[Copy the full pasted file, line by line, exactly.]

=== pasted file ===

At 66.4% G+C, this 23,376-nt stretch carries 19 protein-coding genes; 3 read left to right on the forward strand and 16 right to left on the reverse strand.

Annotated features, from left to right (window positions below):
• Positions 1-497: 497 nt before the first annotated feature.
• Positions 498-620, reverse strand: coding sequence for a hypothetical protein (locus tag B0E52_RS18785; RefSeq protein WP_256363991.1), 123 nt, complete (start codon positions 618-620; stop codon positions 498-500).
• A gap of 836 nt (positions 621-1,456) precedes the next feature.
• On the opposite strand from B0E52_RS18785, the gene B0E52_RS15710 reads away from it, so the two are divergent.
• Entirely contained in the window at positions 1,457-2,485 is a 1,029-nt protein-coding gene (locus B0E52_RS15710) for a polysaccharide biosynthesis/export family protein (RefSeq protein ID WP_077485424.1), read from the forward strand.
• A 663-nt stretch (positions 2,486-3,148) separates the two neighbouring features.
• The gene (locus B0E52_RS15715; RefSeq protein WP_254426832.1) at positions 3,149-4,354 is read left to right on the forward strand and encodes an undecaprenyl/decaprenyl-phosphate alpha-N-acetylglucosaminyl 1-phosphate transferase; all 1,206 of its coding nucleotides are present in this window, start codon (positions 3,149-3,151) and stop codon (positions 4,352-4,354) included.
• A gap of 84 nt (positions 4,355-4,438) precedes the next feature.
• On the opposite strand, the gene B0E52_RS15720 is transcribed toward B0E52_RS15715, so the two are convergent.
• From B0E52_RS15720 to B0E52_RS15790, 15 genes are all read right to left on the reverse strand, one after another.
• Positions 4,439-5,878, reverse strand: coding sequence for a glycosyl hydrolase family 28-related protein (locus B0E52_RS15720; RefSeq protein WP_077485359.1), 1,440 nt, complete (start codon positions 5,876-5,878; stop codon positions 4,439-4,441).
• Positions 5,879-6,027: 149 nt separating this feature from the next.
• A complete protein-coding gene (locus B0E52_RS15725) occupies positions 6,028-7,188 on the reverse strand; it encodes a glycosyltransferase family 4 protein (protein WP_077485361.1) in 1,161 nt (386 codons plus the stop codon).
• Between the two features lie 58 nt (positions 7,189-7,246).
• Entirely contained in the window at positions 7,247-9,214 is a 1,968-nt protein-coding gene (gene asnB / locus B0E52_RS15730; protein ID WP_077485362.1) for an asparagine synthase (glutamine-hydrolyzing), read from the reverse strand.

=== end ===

At 66.4% G+C, this 23,376-nt stretch carries 19 protein-coding genes; 3 read left to right on the forward strand and 16 right to left on the reverse strand.

Annotated features, from left to right (window positions below):
• Positions 1-497: 497 nt before the first annotated feature.
• Positions 498-620, reverse strand: coding sequence for a hypothetical protein (locus tag B0E52_RS18785; RefSeq protein WP_256363991.1), 123 nt, complete (start codon positions 618-620; stop codon positions 498-500).
• A gap of 836 nt (positions 621-1,456) precedes the next feature.
• On the opposite strand from B0E52_RS18785, the gene B0E52_RS15710 reads away from it, so the two are divergent.
• Entirely contained in the window at positions 1,457-2,485 is a 1,029-nt protein-coding gene (locus B0E52_RS15710) for a polysaccharide biosynthesis/export family protein (RefSeq protein ID WP_077485424.1), read from the forward strand.
• A 663-nt stretch (positions 2,486-3,148) separates the two neighbouring features.
• The gene (locus B0E52_RS15715; RefSeq protein WP_254426832.1) at positions 3,149-4,354 is read left to right on the forward strand and encodes an undecaprenyl/decaprenyl-phosphate alpha-N-acetylglucosaminyl 1-phosphate transferase; all 1,206 of its coding nucleotides are present in this window, start codon (positions 3,149-3,151) and stop codon (positions 4,352-4,354) included.
• A gap of 84 nt (positions 4,355-4,438) precedes the next feature.
• On the opposite strand, the gene B0E52_RS15720 is transcribed toward B0E52_RS15715, so the two are convergent.
• From B0E52_RS15720 to B0E52_RS15790, 15 genes are all read right to left on the reverse strand, one after another.
• Positions 4,439-5,878, reverse strand: coding sequence for a glycosyl hydrolase family 28-related protein (locus B0E52_RS15720; RefSeq protein WP_077485359.1), 1,440 nt, complete (start codon positions 5,876-5,878; stop codon positions 4,439-4,441).
• Positions 5,879-6,027: 149 nt separating this feature from the next.
• A complete protein-coding gene (locus B0E52_RS15725) occupies positions 6,028-7,188 on the reverse strand; it encodes a glycosyltransferase family 4 protein (protein WP_077485361.1) in 1,161 nt (386 codons plus the stop codon).
• Between the two features lie 58 nt (positions 7,189-7,246).
• Entirely contained in the window at positions 7,247-9,214 is a 1,968-nt protein-coding gene (gene asnB / locus B0E52_RS15730; protein ID WP_077485362.1) for an asparagine synthase (glutamine-hydrolyzing), read from the reverse strand.